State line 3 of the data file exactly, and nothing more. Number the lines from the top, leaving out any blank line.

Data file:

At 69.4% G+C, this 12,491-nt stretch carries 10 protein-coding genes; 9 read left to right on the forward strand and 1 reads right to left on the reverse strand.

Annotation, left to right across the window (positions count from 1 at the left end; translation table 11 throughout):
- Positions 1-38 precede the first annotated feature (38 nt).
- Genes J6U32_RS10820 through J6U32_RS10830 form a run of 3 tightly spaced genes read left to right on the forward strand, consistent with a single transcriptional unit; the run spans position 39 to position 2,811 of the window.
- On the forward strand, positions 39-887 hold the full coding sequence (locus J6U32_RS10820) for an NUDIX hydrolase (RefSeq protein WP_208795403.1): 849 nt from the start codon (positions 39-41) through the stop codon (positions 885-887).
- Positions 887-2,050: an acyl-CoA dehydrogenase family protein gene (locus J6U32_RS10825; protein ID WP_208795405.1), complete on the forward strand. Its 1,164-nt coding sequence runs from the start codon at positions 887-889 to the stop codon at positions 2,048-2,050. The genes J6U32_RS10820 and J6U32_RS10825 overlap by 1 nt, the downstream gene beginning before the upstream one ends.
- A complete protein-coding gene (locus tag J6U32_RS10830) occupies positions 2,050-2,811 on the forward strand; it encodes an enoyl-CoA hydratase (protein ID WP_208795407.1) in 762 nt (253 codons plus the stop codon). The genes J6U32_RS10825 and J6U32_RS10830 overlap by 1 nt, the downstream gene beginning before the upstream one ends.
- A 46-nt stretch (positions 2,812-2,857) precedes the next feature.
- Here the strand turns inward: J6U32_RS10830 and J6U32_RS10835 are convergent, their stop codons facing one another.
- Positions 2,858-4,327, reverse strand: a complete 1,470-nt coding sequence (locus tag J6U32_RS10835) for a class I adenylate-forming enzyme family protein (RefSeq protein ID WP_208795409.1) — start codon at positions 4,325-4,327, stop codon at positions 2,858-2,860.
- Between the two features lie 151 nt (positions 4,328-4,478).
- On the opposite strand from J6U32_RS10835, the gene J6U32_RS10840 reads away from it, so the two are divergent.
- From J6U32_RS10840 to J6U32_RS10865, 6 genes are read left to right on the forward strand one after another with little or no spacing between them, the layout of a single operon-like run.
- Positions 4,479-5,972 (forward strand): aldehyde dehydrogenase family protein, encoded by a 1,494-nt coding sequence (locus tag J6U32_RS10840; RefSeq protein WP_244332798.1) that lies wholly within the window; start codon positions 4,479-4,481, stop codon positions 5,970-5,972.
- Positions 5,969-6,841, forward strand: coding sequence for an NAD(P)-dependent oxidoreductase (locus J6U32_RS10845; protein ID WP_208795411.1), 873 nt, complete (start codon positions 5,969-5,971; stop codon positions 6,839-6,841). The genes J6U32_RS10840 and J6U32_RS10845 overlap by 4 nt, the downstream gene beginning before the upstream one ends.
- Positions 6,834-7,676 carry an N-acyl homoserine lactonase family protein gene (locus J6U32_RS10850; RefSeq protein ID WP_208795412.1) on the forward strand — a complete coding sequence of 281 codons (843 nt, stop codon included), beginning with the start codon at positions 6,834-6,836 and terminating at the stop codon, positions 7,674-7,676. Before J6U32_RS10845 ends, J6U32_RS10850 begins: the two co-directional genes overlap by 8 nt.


- Positions 1-38 precede the first annotated feature (38 nt).